President Obama is urging Americans to use Twitter to support his employment bill, in an effort to use social media to push political agendas.
The “Tweet for Jobs” tool makes it easy for people to address Republican lawmakers in 140 characters or less, even if they aren’t Twitter-savvy or politically aware. Users must enter their e-mail and physical addresses plus zipcode on the Tweet for Jobs Website to contact the Republican legislator in their area, or to reach Republican Speaker of the House John Boehner if they don’t have one.
People can then choose from a menu of prewritten tweets to send. For example, “I’m one of your constituents, and I’m urging you to pass the American Jobs Act now to strengthen our economy. #passthebill”
This is the first national effort calling for constituents to tweet, rather than call or write, Congressional representatives, pointing to increased political awareness of Twitter’s reach and impact. According to Pew Internet and American Life Project, eight percent of online Americans use Twitter, which translates to about six percent of the adult population.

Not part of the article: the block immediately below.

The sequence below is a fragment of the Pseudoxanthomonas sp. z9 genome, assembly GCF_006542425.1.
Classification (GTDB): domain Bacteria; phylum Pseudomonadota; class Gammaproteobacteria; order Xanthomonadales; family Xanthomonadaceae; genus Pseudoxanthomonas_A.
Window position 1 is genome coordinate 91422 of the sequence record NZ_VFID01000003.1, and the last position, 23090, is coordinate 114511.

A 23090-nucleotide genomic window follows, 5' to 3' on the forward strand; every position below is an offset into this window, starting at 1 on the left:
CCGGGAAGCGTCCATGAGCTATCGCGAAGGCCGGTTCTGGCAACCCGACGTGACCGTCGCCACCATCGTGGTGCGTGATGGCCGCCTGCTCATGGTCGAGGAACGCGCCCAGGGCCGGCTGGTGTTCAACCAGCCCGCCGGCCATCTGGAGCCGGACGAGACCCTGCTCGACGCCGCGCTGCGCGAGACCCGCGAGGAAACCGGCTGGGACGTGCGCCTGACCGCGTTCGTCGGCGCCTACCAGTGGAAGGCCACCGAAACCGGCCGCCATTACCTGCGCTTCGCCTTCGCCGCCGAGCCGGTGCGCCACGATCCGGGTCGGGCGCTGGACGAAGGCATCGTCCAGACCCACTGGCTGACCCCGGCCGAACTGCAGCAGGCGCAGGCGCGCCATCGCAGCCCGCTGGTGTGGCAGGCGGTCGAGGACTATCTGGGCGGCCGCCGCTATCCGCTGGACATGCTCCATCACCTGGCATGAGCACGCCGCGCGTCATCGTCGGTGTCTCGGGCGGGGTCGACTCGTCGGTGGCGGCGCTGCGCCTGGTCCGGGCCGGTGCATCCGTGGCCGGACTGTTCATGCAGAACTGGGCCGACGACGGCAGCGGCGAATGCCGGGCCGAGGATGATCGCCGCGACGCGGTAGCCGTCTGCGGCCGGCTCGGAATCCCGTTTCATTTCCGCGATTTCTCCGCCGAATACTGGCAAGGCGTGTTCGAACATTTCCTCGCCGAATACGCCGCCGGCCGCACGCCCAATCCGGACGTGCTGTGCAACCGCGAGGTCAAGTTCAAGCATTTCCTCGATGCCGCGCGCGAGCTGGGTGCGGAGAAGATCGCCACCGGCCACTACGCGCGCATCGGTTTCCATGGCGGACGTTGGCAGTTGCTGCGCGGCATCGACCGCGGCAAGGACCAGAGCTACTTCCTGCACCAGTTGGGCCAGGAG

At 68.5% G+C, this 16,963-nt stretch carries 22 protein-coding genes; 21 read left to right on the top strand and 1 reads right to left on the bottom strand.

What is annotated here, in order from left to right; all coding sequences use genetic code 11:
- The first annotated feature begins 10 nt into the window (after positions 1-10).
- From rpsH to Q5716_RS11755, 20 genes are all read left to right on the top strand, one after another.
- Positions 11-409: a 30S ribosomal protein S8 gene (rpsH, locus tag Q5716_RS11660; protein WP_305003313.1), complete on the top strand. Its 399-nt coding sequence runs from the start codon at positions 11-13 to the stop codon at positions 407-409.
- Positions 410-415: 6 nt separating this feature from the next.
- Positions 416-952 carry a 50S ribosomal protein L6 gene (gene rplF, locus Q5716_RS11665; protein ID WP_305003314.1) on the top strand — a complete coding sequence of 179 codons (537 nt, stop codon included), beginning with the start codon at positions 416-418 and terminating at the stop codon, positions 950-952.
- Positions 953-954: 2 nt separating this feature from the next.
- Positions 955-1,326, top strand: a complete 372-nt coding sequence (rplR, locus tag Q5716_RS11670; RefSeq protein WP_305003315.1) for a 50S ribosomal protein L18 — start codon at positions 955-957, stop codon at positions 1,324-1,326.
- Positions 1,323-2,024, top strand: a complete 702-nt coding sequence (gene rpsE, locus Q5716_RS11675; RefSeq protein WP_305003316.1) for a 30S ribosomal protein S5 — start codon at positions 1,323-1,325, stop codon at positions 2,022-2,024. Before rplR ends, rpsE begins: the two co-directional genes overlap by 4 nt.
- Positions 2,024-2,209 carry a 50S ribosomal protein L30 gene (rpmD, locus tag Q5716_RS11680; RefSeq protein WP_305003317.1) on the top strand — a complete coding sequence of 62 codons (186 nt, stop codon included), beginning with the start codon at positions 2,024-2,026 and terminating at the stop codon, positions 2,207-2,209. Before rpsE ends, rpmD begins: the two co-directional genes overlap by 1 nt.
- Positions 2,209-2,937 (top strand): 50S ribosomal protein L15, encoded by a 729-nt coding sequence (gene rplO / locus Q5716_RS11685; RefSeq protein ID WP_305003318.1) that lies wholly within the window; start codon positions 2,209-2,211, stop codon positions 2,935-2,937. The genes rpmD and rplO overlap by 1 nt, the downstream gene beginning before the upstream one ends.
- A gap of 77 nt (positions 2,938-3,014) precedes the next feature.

President Obama has embraced social media in the past. His Twitter town hall earlier this year drew nearly 170,000 questions and comments on the site, evidence that the Obama administration recognizes technology’s potential for increasing participation in the political process.
Critics of the tweeting tool question whether flooding Republican’s Twitter accounts with repetitive tweets is an effective way to garner support for the $500 billion jobs package. Still, form letters, pre-written e-mails, and telephone scripts have long been employed by both political parties and grass roots organizations to contact legislators.
The White House is pressuring Congress to push the jobs package through, and social media sites like Twitter may continue to be an important in drumming up support and getting the public involved.